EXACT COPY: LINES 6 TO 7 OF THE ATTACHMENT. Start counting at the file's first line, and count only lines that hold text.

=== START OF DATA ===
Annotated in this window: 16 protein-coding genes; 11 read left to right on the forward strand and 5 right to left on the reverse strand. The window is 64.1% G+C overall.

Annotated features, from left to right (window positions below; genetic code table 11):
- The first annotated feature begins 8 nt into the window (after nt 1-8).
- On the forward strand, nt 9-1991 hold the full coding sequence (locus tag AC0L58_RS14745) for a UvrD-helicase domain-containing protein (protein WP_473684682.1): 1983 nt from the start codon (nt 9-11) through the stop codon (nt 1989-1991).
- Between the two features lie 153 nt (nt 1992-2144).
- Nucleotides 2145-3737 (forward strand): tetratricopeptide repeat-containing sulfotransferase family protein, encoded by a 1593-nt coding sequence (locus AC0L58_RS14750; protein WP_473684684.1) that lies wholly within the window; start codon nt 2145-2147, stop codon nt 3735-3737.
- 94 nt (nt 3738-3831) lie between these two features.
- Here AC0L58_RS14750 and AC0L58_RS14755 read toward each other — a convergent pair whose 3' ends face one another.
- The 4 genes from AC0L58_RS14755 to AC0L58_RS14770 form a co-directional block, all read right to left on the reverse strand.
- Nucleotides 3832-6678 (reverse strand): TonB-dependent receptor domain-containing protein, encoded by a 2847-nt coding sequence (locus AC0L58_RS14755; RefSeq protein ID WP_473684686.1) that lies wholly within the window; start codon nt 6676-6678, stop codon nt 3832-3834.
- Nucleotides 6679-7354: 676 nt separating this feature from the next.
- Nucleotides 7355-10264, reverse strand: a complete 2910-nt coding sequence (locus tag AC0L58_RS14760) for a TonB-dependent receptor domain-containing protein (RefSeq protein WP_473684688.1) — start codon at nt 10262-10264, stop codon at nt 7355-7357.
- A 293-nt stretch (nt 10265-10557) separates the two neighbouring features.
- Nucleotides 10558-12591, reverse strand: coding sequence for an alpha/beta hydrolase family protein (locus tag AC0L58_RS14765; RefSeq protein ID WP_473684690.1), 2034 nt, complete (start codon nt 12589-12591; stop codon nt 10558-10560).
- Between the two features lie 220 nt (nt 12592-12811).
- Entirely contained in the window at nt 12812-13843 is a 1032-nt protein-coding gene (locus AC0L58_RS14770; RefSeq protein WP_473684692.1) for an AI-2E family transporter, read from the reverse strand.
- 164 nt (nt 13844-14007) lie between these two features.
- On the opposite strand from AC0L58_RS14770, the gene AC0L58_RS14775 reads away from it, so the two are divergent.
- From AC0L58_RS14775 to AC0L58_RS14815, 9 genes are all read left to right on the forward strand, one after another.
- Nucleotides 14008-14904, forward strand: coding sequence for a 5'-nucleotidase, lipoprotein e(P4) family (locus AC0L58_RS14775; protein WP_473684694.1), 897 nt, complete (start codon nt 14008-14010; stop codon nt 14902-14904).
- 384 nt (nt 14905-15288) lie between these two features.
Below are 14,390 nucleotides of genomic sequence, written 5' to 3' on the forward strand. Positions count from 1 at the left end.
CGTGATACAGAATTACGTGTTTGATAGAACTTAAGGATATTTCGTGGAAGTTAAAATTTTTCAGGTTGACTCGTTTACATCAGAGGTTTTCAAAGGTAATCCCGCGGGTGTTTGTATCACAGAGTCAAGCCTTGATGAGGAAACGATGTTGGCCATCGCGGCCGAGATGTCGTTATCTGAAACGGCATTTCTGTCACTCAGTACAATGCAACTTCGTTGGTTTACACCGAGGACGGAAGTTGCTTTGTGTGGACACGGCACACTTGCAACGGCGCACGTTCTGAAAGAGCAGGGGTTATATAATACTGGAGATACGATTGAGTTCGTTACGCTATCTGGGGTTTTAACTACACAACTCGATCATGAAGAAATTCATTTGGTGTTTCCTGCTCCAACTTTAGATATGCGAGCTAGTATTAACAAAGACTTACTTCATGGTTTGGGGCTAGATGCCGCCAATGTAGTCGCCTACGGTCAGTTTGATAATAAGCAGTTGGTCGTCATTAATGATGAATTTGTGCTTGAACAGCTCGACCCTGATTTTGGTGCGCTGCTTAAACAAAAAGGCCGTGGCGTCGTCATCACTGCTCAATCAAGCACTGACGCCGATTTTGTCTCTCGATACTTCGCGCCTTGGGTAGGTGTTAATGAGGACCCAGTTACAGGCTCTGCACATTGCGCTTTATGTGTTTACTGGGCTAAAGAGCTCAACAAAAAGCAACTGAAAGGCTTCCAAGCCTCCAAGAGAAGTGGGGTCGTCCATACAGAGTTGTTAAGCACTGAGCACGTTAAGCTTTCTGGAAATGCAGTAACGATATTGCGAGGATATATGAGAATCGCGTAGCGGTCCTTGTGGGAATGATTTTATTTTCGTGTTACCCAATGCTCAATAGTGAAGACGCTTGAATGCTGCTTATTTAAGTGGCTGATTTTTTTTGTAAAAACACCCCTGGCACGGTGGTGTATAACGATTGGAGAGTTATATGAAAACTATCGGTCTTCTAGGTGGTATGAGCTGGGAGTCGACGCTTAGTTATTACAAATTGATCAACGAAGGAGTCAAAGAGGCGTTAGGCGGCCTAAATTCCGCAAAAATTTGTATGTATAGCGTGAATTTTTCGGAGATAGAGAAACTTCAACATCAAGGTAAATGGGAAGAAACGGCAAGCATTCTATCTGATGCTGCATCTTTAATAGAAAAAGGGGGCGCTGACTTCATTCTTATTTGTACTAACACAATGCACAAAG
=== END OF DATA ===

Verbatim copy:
- Nucleotides 2145-3737 (forward strand): tetratricopeptide repeat-containing sulfotransferase family protein, encoded by a 1593-nt coding sequence (locus AC0L58_RS14750; protein WP_473684684.1) that lies wholly within the window; start codon nt 2145-2147, stop codon nt 3735-3737.
- 94 nt (nt 3738-3831) lie between these two features.